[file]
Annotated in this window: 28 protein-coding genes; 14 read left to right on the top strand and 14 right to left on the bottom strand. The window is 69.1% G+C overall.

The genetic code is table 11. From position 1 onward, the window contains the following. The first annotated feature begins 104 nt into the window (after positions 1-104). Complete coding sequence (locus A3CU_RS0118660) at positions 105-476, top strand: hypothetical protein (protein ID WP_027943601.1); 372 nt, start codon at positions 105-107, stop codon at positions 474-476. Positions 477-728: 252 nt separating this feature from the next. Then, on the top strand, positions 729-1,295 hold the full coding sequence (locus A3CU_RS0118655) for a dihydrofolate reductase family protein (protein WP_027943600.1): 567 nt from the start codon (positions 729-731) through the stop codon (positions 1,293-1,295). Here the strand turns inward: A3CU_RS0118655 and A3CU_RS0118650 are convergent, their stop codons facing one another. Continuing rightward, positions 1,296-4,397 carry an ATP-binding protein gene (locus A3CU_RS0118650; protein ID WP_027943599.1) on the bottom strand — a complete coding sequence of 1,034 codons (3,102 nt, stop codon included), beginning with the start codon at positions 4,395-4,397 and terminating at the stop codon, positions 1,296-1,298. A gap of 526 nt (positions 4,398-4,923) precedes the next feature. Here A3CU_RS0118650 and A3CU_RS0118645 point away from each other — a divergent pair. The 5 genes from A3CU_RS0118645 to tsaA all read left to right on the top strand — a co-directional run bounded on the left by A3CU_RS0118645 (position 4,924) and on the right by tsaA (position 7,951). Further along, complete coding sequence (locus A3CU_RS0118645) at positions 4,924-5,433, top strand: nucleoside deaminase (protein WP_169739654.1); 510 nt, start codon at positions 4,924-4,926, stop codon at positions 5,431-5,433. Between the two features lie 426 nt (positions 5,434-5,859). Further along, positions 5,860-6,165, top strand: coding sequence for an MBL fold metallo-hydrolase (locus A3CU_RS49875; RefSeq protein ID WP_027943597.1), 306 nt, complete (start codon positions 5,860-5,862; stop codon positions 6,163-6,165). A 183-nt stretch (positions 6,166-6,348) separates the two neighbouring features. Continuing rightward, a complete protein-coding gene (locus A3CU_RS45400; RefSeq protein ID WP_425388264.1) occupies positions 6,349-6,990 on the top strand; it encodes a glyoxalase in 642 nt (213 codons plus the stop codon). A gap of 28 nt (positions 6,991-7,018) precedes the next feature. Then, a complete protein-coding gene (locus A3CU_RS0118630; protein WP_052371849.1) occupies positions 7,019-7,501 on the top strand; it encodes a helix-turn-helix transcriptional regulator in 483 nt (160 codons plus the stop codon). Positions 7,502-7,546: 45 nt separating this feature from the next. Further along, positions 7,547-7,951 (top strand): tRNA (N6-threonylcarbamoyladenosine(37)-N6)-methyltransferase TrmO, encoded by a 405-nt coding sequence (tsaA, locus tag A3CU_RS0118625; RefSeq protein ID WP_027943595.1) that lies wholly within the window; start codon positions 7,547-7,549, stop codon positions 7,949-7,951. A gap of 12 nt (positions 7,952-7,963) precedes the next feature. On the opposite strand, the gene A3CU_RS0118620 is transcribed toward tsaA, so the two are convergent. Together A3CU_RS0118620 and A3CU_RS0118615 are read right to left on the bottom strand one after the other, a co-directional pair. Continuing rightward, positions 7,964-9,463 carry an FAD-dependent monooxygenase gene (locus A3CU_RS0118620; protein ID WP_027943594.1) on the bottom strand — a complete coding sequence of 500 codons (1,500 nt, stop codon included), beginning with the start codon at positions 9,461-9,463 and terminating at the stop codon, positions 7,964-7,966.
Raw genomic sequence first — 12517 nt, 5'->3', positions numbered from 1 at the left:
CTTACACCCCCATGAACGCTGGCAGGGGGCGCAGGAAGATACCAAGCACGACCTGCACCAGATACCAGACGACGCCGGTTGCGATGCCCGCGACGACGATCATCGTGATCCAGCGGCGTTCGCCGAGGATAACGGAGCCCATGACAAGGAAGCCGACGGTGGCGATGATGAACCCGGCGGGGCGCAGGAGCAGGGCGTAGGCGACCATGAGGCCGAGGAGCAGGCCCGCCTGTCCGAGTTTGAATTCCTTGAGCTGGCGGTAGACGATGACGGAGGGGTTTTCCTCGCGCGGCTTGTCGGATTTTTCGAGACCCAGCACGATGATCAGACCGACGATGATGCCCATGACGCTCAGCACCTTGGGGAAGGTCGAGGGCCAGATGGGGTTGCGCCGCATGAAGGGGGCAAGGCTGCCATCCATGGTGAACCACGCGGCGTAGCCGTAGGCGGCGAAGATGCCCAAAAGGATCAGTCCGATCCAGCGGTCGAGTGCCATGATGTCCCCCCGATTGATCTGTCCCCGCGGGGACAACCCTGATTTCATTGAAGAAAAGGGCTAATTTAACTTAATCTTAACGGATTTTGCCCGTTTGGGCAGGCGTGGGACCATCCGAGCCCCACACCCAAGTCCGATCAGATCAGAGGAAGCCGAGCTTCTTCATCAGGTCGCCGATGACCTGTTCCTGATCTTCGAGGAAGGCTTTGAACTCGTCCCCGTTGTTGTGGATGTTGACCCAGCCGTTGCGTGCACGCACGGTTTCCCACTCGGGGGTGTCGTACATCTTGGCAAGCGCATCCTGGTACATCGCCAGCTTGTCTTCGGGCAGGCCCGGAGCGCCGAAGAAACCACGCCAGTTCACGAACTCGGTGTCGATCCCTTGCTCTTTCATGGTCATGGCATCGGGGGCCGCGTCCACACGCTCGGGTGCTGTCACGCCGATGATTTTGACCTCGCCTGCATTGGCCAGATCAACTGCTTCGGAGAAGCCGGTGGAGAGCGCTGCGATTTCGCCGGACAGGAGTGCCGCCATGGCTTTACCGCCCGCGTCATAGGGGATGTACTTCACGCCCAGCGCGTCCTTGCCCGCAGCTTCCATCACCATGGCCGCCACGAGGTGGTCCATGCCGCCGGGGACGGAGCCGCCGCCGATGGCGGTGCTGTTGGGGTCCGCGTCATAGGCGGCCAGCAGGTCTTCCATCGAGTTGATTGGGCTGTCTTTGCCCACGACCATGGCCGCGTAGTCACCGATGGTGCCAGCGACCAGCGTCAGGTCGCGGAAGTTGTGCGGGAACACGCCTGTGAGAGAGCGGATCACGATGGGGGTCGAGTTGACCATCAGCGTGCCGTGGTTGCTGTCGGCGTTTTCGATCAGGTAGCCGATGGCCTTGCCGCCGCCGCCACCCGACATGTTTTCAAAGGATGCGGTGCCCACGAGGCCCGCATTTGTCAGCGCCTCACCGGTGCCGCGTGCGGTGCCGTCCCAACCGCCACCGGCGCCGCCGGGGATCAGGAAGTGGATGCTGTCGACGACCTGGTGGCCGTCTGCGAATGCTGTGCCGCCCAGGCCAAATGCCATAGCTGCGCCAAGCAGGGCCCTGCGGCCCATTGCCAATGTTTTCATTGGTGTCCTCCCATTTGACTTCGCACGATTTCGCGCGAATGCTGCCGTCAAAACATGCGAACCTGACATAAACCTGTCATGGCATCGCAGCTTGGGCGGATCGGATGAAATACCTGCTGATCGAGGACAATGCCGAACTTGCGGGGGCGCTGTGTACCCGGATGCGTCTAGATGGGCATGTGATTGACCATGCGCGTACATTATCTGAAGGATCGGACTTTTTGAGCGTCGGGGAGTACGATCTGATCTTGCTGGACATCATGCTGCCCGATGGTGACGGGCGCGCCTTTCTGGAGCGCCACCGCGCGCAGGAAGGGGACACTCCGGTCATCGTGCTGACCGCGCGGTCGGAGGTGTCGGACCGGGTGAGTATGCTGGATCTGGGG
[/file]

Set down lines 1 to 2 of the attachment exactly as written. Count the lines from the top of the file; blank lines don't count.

Annotated in this window: 28 protein-coding genes; 14 read left to right on the top strand and 14 right to left on the bottom strand. The window is 69.1% G+C overall.

The genetic code is table 11. From position 1 onward, the window contains the following. The first annotated feature begins 104 nt into the window (after positions 1-104). Complete coding sequence (locus A3CU_RS0118660) at positions 105-476, top strand: hypothetical protein (protein ID WP_027943601.1); 372 nt, start codon at positions 105-107, stop codon at positions 474-476. Positions 477-728: 252 nt separating this feature from the next. Then, on the top strand, positions 729-1,295 hold the full coding sequence (locus A3CU_RS0118655) for a dihydrofolate reductase family protein (protein WP_027943600.1): 567 nt from the start codon (positions 729-731) through the stop codon (positions 1,293-1,295). Here the strand turns inward: A3CU_RS0118655 and A3CU_RS0118650 are convergent, their stop codons facing one another. Continuing rightward, positions 1,296-4,397 carry an ATP-binding protein gene (locus A3CU_RS0118650; protein ID WP_027943599.1) on the bottom strand — a complete coding sequence of 1,034 codons (3,102 nt, stop codon included), beginning with the start codon at positions 4,395-4,397 and terminating at the stop codon, positions 1,296-1,298. A gap of 526 nt (positions 4,398-4,923) precedes the next feature. Here A3CU_RS0118650 and A3CU_RS0118645 point away from each other — a divergent pair. The 5 genes from A3CU_RS0118645 to tsaA all read left to right on the top strand — a co-directional run bounded on the left by A3CU_RS0118645 (position 4,924) and on the right by tsaA (position 7,951). Further along, complete coding sequence (locus A3CU_RS0118645) at positions 4,924-5,433, top strand: nucleoside deaminase (protein WP_169739654.1); 510 nt, start codon at positions 4,924-4,926, stop codon at positions 5,431-5,433. Between the two features lie 426 nt (positions 5,434-5,859). Further along, positions 5,860-6,165, top strand: coding sequence for an MBL fold metallo-hydrolase (locus A3CU_RS49875; RefSeq protein ID WP_027943597.1), 306 nt, complete (start codon positions 5,860-5,862; stop codon positions 6,163-6,165). A 183-nt stretch (positions 6,166-6,348) separates the two neighbouring features. Continuing rightward, a complete protein-coding gene (locus A3CU_RS45400; RefSeq protein ID WP_425388264.1) occupies positions 6,349-6,990 on the top strand; it encodes a glyoxalase in 642 nt (213 codons plus the stop codon). A gap of 28 nt (positions 6,991-7,018) precedes the next feature. Then, a complete protein-coding gene (locus A3CU_RS0118630; protein WP_052371849.1) occupies positions 7,019-7,501 on the top strand; it encodes a helix-turn-helix transcriptional regulator in 483 nt (160 codons plus the stop codon). Positions 7,502-7,546: 45 nt separating this feature from the next. Further along, positions 7,547-7,951 (top strand): tRNA (N6-threonylcarbamoyladenosine(37)-N6)-methyltransferase TrmO, encoded by a 405-nt coding sequence (tsaA, locus tag A3CU_RS0118625; RefSeq protein ID WP_027943595.1) that lies wholly within the window; start codon positions 7,547-7,549, stop codon positions 7,949-7,951. A gap of 12 nt (positions 7,952-7,963) precedes the next feature. On the opposite strand, the gene A3CU_RS0118620 is transcribed toward tsaA, so the two are convergent. Together A3CU_RS0118620 and A3CU_RS0118615 are read right to left on the bottom strand one after the other, a co-directional pair. Continuing rightward, positions 7,964-9,463 carry an FAD-dependent monooxygenase gene (locus A3CU_RS0118620; protein ID WP_027943594.1) on the bottom strand — a complete coding sequence of 500 codons (1,500 nt, stop codon included), beginning with the start codon at positions 9,461-9,463 and terminating at the stop codon, positions 7,964-7,966.